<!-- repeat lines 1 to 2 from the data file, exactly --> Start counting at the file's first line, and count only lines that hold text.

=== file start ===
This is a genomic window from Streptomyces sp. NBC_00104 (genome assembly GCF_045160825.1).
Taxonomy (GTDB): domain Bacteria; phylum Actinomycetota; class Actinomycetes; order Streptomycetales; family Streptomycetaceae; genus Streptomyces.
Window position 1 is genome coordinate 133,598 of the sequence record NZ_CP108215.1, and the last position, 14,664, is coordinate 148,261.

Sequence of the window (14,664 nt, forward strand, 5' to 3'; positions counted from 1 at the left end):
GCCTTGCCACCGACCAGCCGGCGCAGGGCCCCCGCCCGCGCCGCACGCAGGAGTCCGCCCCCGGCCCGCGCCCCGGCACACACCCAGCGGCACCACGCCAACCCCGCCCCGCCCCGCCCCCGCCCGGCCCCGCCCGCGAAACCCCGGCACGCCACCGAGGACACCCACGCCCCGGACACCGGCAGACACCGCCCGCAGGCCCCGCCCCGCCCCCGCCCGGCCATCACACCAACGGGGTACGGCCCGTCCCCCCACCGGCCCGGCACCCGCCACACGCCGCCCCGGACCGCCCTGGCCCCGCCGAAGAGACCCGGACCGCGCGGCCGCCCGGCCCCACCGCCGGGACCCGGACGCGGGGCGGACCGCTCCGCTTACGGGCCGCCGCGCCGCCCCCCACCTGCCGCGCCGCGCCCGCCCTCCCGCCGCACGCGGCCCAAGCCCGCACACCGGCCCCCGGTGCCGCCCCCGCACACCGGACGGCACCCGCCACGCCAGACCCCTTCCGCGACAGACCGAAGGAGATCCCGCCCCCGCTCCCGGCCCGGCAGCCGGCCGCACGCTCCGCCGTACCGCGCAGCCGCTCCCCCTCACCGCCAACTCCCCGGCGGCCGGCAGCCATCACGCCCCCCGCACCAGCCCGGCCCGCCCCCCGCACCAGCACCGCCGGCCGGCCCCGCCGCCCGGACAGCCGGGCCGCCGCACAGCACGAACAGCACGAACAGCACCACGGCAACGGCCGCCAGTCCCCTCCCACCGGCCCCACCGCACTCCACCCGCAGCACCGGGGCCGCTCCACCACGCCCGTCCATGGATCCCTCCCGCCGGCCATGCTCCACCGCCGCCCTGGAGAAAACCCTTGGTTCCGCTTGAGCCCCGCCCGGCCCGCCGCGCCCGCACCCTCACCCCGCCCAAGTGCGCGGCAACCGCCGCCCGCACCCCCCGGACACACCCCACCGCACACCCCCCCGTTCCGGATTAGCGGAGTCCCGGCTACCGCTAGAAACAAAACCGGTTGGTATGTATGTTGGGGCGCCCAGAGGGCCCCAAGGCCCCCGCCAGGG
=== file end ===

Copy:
This is a genomic window from Streptomyces sp. NBC_00104 (genome assembly GCF_045160825.1).
Taxonomy (GTDB): domain Bacteria; phylum Actinomycetota; class Actinomycetes; order Streptomycetales; family Streptomycetaceae; genus Streptomyces.